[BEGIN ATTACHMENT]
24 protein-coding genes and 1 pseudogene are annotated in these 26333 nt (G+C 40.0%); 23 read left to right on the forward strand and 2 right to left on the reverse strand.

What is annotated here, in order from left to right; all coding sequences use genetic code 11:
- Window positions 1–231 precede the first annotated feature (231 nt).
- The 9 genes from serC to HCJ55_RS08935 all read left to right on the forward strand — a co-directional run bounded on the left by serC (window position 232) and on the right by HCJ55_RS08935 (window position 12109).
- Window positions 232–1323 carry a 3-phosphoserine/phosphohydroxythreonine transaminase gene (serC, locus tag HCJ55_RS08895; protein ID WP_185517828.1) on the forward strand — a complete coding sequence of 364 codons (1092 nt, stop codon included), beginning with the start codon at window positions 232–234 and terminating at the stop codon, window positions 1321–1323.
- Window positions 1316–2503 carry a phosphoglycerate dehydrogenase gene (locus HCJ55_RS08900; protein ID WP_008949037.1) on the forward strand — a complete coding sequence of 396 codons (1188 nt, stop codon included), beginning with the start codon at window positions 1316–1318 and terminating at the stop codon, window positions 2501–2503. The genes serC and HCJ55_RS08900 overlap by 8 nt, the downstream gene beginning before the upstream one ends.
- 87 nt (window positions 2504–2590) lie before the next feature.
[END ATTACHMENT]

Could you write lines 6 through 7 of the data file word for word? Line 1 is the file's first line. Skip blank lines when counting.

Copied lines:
- Window positions 1316–2503 carry a phosphoglycerate dehydrogenase gene (locus HCJ55_RS08900; protein ID WP_008949037.1) on the forward strand — a complete coding sequence of 396 codons (1188 nt, stop codon included), beginning with the start codon at window positions 1316–1318 and terminating at the stop codon, window positions 2501–2503. The genes serC and HCJ55_RS08900 overlap by 8 nt, the downstream gene beginning before the upstream one ends.
- 87 nt (window positions 2504–2590) lie before the next feature.